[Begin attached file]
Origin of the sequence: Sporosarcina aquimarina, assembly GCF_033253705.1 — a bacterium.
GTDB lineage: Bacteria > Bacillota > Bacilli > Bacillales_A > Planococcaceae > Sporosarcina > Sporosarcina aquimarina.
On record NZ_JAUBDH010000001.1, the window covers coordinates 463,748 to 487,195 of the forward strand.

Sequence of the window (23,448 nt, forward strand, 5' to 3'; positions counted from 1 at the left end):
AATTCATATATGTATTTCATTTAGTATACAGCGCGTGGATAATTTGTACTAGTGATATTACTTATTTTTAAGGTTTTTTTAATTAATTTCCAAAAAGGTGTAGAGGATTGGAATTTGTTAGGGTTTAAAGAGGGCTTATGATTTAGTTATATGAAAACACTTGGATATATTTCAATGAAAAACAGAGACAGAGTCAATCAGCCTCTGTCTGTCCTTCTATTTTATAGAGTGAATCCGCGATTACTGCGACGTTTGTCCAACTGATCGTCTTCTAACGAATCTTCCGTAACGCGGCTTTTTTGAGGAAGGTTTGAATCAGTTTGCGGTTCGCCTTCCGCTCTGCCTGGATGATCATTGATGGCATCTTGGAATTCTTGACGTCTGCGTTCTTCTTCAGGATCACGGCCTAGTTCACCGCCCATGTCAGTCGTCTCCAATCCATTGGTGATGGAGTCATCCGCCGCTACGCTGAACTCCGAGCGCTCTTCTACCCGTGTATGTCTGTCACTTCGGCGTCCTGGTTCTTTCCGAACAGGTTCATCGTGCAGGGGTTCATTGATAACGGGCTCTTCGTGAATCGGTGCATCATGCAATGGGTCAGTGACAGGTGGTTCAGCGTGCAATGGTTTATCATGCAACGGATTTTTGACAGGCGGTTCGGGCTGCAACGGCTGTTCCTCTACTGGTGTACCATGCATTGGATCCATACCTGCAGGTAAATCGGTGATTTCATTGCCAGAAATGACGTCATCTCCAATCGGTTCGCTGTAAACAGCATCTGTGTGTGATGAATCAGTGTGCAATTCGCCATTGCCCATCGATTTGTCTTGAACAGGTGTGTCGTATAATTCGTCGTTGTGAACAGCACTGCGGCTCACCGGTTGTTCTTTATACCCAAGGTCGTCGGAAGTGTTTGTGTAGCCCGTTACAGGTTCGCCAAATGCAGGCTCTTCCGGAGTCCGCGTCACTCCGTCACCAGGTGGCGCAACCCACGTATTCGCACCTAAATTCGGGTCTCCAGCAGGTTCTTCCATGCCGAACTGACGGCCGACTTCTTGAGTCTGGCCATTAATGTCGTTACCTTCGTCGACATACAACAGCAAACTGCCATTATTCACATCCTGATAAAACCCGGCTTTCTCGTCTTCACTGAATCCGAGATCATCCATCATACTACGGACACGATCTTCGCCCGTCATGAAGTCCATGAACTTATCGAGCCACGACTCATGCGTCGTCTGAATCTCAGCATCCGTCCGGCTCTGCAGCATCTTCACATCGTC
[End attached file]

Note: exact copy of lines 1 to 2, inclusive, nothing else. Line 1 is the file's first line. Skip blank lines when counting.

Origin of the sequence: Sporosarcina aquimarina, assembly GCF_033253705.1 — a bacterium.
GTDB lineage: Bacteria > Bacillota > Bacilli > Bacillales_A > Planococcaceae > Sporosarcina > Sporosarcina aquimarina.